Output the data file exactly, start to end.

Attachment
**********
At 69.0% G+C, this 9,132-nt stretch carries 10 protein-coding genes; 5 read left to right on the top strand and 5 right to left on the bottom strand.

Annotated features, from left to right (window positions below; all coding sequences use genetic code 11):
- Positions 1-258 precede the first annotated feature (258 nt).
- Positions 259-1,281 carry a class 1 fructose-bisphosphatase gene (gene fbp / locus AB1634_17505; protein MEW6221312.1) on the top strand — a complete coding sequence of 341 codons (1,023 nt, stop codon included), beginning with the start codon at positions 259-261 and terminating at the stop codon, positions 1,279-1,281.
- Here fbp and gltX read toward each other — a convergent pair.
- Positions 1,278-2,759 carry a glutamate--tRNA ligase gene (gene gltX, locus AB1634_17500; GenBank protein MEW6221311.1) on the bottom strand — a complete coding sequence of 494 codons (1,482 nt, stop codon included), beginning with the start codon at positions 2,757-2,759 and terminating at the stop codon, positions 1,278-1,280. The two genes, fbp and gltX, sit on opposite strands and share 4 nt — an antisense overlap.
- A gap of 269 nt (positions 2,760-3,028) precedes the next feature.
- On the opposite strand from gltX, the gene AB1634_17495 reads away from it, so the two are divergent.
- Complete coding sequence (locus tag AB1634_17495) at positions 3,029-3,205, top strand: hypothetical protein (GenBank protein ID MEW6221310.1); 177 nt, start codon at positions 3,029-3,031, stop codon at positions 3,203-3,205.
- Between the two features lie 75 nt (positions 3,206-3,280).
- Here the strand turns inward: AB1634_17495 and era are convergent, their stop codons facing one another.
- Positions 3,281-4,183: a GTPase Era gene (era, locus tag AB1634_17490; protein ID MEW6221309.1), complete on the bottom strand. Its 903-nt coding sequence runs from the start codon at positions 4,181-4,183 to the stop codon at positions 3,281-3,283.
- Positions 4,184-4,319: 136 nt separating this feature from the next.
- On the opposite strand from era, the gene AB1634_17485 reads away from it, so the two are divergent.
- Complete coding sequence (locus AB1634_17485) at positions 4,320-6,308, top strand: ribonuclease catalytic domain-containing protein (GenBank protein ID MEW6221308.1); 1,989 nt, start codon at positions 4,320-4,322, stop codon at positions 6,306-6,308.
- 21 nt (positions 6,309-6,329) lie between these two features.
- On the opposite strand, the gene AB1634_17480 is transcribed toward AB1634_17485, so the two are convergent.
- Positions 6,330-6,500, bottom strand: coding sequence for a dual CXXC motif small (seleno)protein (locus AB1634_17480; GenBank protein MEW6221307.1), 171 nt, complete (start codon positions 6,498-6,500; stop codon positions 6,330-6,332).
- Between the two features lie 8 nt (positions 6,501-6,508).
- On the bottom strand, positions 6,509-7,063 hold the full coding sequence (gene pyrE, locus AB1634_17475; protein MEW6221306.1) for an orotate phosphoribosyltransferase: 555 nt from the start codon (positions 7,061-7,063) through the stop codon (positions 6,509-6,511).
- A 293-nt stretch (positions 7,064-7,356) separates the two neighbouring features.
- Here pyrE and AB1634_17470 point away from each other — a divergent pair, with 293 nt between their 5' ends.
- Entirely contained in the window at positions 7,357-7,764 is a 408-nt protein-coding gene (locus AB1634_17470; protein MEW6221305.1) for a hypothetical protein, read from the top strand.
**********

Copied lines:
At 69.0% G+C, this 9,132-nt stretch carries 10 protein-coding genes; 5 read left to right on the top strand and 5 right to left on the bottom strand.

Annotated features, from left to right (window positions below; all coding sequences use genetic code 11):
- Positions 1-258 precede the first annotated feature (258 nt).
- Positions 259-1,281 carry a class 1 fructose-bisphosphatase gene (gene fbp / locus AB1634_17505; protein MEW6221312.1) on the top strand — a complete coding sequence of 341 codons (1,023 nt, stop codon included), beginning with the start codon at positions 259-261 and terminating at the stop codon, positions 1,279-1,281.
- Here fbp and gltX read toward each other — a convergent pair.
- Positions 1,278-2,759 carry a glutamate--tRNA ligase gene (gene gltX, locus AB1634_17500; GenBank protein MEW6221311.1) on the bottom strand — a complete coding sequence of 494 codons (1,482 nt, stop codon included), beginning with the start codon at positions 2,757-2,759 and terminating at the stop codon, positions 1,278-1,280. The two genes, fbp and gltX, sit on opposite strands and share 4 nt — an antisense overlap.
- A gap of 269 nt (positions 2,760-3,028) precedes the next feature.
- On the opposite strand from gltX, the gene AB1634_17495 reads away from it, so the two are divergent.
- Complete coding sequence (locus tag AB1634_17495) at positions 3,029-3,205, top strand: hypothetical protein (GenBank protein ID MEW6221310.1); 177 nt, start codon at positions 3,029-3,031, stop codon at positions 3,203-3,205.
- Between the two features lie 75 nt (positions 3,206-3,280).
- Here the strand turns inward: AB1634_17495 and era are convergent, their stop codons facing one another.
- Positions 3,281-4,183: a GTPase Era gene (era, locus tag AB1634_17490; protein ID MEW6221309.1), complete on the bottom strand. Its 903-nt coding sequence runs from the start codon at positions 4,181-4,183 to the stop codon at positions 3,281-3,283.
- Positions 4,184-4,319: 136 nt separating this feature from the next.
- On the opposite strand from era, the gene AB1634_17485 reads away from it, so the two are divergent.
- Complete coding sequence (locus AB1634_17485) at positions 4,320-6,308, top strand: ribonuclease catalytic domain-containing protein (GenBank protein ID MEW6221308.1); 1,989 nt, start codon at positions 4,320-4,322, stop codon at positions 6,306-6,308.
- 21 nt (positions 6,309-6,329) lie between these two features.
- On the opposite strand, the gene AB1634_17480 is transcribed toward AB1634_17485, so the two are convergent.
- Positions 6,330-6,500, bottom strand: coding sequence for a dual CXXC motif small (seleno)protein (locus AB1634_17480; GenBank protein MEW6221307.1), 171 nt, complete (start codon positions 6,498-6,500; stop codon positions 6,330-6,332).
- Between the two features lie 8 nt (positions 6,501-6,508).
- On the bottom strand, positions 6,509-7,063 hold the full coding sequence (gene pyrE, locus AB1634_17475; protein MEW6221306.1) for an orotate phosphoribosyltransferase: 555 nt from the start codon (positions 7,061-7,063) through the stop codon (positions 6,509-6,511).
- A 293-nt stretch (positions 7,064-7,356) separates the two neighbouring features.
- Here pyrE and AB1634_17470 point away from each other — a divergent pair, with 293 nt between their 5' ends.
- Entirely contained in the window at positions 7,357-7,764 is a 408-nt protein-coding gene (locus AB1634_17470; protein MEW6221305.1) for a hypothetical protein, read from the top strand.